This organisation was formed at the beginning of 1983 with about 40 members, and came out of the involvement of a number of people not then connected with the band, who had agreed to act as hosts to the members of the Neustadt Kolpings Band, who visited Lincoln in 1982. That visit had produced so much enjoyment and goodwill that it was decided by those involved to try and maintain the momentum of the enthusiasm generated by the visit as a permanent means of both remaining in personal contact, and helping the Lincoln Band. the objectives of the Friends of the City of Lincoln Band were therefore defined as: 1. To keep Personal contact in between visits to Lincoln and Neustadt by the respective Bands 2. To organise social functions, so that there is an opportunity such contacts between the Friends and the Band. 3. To raise funds at these functions in order to assist the Lincoln Band from time to time. During the 9 years of existence, the Friends have visited Neustadt in 1984 and 1990, and the Neustadt Band visited Lincoln in 1987, and will visit again in 1993. Many social events have been held by the Friends, and nearly £6,000 made available to the band for the purchase of instruments, and assistance with the new uniforms. Indeed, the organisation have more than lived up to their principle of 'having fun whilst raising funds'. The band count themselves extremely fortunate in having such tremendous support, not only financially, but also the moral support given at band functions. The title of the organisation, chosen in 1983 has proved entirely appropriate.
Musical Director's Notes
So here we we then, after all the ups and downs, finally reaching the centenary year. How proud the 'old brigade' would have been to see it achieved. All the hard work put in by the likes of Albert Cox and the total dedication of Ellerby in seeing the band through it's most difficult years. Personally, I feel extremely privileged to be the one fortunate enough to be cut in the limelight of the centenary yew. In reality, the achievement is due in no small way to many hardworking and dedicated people, beavering away quietly, not seeking recognition, just for the good of the band. People like Mrs Jean Cooper, the Band Librarian, who does a great deal of work behind the scenes. Our band secretary Wayne Healy, who makes light work of a most difficult job The tremendous work done by the “Friends of the Band” The wives, husbands, girlfriends etc, who support the band at concerts, contests, and parades, providing refreshments at band functions, and generally getting behind their partners. How fortunate we are to have such support. The band would not be where it is today without them. A very big THANKYOU to you all. On the musical side, I must thank the players for the many hours of dedicated practice at the bandroom on Monday and Thursday evenings. There always seem to be something to rehearse for, whether it be Christmas, Armistice Parade, concert or contest. The many hours of rehearsal are obviously well spent - very much appreciate the vast amount of work which has gone into compiling this booklet; a great deal of which has been shouldered by Les Sheriff. I speak for the whole band in offering our thanks. I consider it an honour and a privilege to conduct such a wonderful group of people. May the band continue to make music, to be enjoyed by many for another 100 years. Brian Newland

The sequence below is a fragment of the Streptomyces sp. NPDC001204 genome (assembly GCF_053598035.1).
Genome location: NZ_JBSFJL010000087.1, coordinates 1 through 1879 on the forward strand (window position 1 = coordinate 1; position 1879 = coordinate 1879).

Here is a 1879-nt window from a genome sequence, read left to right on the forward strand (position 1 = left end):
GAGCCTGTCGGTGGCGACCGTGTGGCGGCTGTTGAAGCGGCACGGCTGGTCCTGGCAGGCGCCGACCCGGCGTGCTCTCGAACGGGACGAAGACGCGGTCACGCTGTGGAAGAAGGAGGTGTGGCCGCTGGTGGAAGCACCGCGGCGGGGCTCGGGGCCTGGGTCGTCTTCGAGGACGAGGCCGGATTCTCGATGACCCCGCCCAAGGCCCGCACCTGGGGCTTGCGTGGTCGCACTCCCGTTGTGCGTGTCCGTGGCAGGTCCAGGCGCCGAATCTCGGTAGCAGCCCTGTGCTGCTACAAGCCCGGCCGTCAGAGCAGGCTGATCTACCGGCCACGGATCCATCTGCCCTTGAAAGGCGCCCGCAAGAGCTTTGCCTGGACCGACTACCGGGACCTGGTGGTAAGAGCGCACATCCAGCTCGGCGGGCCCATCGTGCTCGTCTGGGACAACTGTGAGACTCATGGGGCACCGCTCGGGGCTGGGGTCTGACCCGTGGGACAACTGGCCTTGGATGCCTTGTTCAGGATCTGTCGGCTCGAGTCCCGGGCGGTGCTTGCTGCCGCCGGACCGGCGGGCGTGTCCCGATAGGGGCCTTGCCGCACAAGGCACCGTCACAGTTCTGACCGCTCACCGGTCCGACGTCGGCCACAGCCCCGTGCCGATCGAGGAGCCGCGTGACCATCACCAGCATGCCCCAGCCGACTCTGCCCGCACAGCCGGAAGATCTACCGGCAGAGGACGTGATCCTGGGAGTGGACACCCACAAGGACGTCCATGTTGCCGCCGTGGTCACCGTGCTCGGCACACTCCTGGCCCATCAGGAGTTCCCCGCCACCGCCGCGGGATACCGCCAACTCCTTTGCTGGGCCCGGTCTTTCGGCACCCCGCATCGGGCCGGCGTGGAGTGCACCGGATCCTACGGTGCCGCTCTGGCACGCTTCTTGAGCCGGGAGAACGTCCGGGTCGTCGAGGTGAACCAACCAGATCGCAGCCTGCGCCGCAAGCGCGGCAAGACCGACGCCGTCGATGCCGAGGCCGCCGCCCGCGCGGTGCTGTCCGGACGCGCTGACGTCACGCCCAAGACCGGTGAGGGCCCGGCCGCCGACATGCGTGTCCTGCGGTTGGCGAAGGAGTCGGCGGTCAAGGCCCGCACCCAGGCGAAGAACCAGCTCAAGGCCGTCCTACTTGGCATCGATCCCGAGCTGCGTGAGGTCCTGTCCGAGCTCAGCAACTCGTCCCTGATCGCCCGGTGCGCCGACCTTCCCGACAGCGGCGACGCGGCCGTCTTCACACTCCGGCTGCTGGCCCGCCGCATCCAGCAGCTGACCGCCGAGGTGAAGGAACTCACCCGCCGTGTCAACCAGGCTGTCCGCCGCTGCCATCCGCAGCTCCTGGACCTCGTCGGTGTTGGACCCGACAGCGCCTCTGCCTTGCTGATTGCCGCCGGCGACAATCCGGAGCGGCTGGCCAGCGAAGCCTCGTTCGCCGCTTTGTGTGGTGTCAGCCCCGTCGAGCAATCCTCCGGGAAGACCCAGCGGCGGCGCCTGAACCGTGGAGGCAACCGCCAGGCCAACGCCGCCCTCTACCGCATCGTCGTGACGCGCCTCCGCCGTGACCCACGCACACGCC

Although not part of the original publication, the following was added August 3rd 2009 by Chairman, Trevor Shaw.
In 1995 following the departure of Mr Brian Newland the band appointed Mr Derrick Ward Bed. PGCE.ALCM. as their new musical director. Having been a junior cornet, champion, a musician with the Royal Air Force, and principle cornet with such bands as Brighouse and Rastrick, and Black Dyke Mills Band together with over 40 years teaching music he brought a wealth of experience to the band. Derrick conducted the band for many happy and successful years opening doors for the band to play a wide selection of music and developing individual players. 2008 saw the band seeking a new conductor due to the sad death of Derrick after a short illness. He will be greatly missed by the band and banding movement. The band appointed Mr Ken Winmill who trained at the Royal Air Force School of Music as Derrick's successor. Ken has a wealth of playing experience within the music arena which will progress the band forward